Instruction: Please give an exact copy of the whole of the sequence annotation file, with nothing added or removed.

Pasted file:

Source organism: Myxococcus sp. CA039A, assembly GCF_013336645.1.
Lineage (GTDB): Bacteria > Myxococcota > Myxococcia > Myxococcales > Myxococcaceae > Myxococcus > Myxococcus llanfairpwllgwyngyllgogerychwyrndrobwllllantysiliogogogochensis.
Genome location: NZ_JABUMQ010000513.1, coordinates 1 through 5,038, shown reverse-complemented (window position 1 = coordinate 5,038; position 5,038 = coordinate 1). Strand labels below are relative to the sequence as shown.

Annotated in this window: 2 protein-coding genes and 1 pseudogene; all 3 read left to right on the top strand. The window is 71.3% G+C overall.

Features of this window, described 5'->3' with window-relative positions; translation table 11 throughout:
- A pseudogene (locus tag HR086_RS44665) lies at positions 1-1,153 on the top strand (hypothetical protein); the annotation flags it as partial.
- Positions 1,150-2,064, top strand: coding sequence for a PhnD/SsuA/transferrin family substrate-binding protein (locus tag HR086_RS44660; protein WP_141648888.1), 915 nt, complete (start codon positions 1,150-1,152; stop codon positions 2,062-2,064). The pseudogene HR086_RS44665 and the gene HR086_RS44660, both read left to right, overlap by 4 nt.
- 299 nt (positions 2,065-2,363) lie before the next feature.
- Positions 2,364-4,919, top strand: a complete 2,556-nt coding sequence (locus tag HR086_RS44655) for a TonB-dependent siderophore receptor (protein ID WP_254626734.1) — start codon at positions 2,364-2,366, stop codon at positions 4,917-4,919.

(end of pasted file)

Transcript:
Source organism: Myxococcus sp. CA039A, assembly GCF_013336645.1.
Lineage (GTDB): Bacteria > Myxococcota > Myxococcia > Myxococcales > Myxococcaceae > Myxococcus > Myxococcus llanfairpwllgwyngyllgogerychwyrndrobwllllantysiliogogogochensis.
Genome location: NZ_JABUMQ010000513.1, coordinates 1 through 5,038, shown reverse-complemented (window position 1 = coordinate 5,038; position 5,038 = coordinate 1). Strand labels below are relative to the sequence as shown.

Annotated in this window: 2 protein-coding genes and 1 pseudogene; all 3 read left to right on the top strand. The window is 71.3% G+C overall.

Features of this window, described 5'->3' with window-relative positions; translation table 11 throughout:
- A pseudogene (locus tag HR086_RS44665) lies at positions 1-1,153 on the top strand (hypothetical protein); the annotation flags it as partial.
- Positions 1,150-2,064, top strand: coding sequence for a PhnD/SsuA/transferrin family substrate-binding protein (locus tag HR086_RS44660; protein WP_141648888.1), 915 nt, complete (start codon positions 1,150-1,152; stop codon positions 2,062-2,064). The pseudogene HR086_RS44665 and the gene HR086_RS44660, both read left to right, overlap by 4 nt.
- 299 nt (positions 2,065-2,363) lie before the next feature.
- Positions 2,364-4,919, top strand: a complete 2,556-nt coding sequence (locus tag HR086_RS44655) for a TonB-dependent siderophore receptor (protein ID WP_254626734.1) — start codon at positions 2,364-2,366, stop codon at positions 4,917-4,919.